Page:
U.S. Department of Energy Office of Biological and Environmental Research

BER Research Highlights


Elevated CO2 Suppresses Dominant Plant Species in a Mixed-Grass Prairie
Published: October 13, 2014
Posted: January 22, 2015

Climate controls vegetation distribution across the globe, with some vegetation types being more vulnerable to climate change and others more resistant. Because resistance and resilience can influence ecosystem stability and determine how communities and ecosystems respond to climate change, it is important to evaluate the potential for resistance in future ecosystem function. In a mixed-grass prairie in the northern Great Plains, researchers utilized a large field experiment to test the effects of elevated CO2, warming, and summer irrigation on plant community structure and productivity. This study sought to understand changes to both stability in plant community composition and biomass production. The researchers found that the independent effects of CO2 and warming on community composition and productivity depend on interannual variation in precipitation and that the effects of elevated CO2 are not limited to water saving because they differ from those of irrigation. They also show that production in this mixed-grass prairie ecosystem is not only relatively resistant to interannual variation in precipitation, but also rendered more stable under elevated CO2 conditions. This increase in production stability is the result of altered community dominance patterns: Community evenness increases as dominant species decrease in biomass under elevated CO2. In many grasslands that serve as rangelands, the economic value of the ecosystem is largely dependent on plant community composition and the relative abundance of key forage species. These results have implications for how native grasslands are managed in the face of changing climate.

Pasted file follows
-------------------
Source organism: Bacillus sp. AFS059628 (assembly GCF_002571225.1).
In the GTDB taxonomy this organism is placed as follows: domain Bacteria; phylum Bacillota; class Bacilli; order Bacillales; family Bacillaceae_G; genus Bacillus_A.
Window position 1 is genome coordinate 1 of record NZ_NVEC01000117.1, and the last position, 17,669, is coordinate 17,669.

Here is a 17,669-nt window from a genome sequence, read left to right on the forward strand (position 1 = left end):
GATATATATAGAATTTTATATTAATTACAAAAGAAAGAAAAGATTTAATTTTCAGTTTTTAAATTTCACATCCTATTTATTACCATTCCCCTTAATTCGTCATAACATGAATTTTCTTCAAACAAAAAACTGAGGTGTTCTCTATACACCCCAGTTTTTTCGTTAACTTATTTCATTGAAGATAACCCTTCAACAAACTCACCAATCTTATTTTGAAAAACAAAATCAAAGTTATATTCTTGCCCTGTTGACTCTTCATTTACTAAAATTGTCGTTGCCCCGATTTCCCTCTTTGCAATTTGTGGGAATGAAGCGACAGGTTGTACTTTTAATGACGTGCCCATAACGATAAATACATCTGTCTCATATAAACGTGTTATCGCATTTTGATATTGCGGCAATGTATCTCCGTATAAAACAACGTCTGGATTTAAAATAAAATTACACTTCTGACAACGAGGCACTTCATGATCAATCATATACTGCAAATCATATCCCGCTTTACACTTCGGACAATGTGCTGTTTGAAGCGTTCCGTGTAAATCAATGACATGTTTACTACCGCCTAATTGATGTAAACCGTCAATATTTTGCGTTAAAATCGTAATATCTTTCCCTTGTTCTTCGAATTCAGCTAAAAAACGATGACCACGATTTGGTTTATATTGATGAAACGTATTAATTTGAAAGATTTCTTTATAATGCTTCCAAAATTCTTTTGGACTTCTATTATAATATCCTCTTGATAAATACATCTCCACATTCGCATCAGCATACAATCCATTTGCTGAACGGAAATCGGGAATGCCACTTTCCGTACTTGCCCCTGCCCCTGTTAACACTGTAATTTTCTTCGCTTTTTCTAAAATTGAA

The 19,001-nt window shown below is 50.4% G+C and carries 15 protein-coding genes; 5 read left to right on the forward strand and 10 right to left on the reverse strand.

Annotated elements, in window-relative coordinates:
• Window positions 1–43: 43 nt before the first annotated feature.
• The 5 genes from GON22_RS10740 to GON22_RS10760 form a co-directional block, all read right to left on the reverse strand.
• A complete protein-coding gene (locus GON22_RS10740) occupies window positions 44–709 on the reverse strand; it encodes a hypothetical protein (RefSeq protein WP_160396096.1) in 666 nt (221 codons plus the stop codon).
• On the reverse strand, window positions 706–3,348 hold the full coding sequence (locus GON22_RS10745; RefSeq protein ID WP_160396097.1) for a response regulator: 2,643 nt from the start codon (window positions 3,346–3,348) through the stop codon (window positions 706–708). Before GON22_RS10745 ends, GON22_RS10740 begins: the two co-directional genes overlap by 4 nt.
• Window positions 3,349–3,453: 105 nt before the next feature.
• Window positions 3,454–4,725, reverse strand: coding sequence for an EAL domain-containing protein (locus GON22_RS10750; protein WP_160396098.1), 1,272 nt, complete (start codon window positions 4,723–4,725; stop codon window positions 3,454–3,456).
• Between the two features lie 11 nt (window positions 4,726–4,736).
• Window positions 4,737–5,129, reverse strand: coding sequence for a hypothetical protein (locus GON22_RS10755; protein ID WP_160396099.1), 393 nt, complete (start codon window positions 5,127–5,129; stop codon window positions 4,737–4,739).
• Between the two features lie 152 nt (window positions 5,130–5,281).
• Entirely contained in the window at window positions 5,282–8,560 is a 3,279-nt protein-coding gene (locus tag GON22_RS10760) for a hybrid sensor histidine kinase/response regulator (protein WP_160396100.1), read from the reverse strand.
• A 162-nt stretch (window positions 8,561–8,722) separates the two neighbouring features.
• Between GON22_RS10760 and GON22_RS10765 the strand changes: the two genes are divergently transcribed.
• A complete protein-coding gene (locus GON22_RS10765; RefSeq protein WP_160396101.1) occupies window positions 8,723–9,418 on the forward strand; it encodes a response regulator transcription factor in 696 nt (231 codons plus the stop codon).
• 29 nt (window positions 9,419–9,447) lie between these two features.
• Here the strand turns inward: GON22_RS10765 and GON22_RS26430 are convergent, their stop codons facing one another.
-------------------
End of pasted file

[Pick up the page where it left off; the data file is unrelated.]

Reference: Zelikova, T. J., D. M. Blumenthal, D. G. Williams, L. Souza, D. R. LeCain, J. Morgan, and E. Pendall. 2014. “Long-Term Exposure to Elevated CO2 Enhances Plant Community Stability by Suppressing Dominant Plant Species in a Mixed-Grass Prairie,” Proceedings of the National Academy of Sciences (USA) 111(43), 15,456-461. DOI: 10.1073/pnas.1414659111. (Reference link)

Contact: Mike Kuperberg, SC-23.1, (301) 903-3281, Daniel Stover, SC-23.1, (301) 903-0289
Topic Areas:

  • Research Area: Terrestrial Ecosystem Science
  • Research Area: Carbon Cycle, Nutrient Cycling

Division: SC-23.1 Climate and Environmental Sciences Division, BER

 

BER supports basic research and scientific user facilities to advance DOE missions in energy and environment. More about BER

Recent Highlights

May 10, 2019
Quantifying Decision Uncertainty in Water Management via a Coupled Agent-Based Model
Considering risk perception can improve the representation of human decision-making processes in age [more...]

May 09, 2019
Projecting Global Urban Area Growth Through 2100 Based on Historical Time Series Data and Future Scenarios
Study provides country-specific urban area growth models and the first dataset on country-level urba [more...]

May 05, 2019
Calibrating Building Energy Demand Models to Refine Long-Term Energy Planning
A new, flexible calibration approach improved model accuracy in capturing year-to-year changes in bu [more...]

May 03, 2019
Calibration and Uncertainty Analysis of Demeter for Better Downscaling of Global Land Use and Land Cover Projections
Researchers improved the Demeter model’s performance by calibrating key parameters and establi [more...]

Apr 22, 2019
Representation of U.S. Warm Temperature Extremes in Global Climate Model Ensembles
Representation of warm temperature events varies considerably among global climate models, which has [more...]

List all highlights (possible long download time)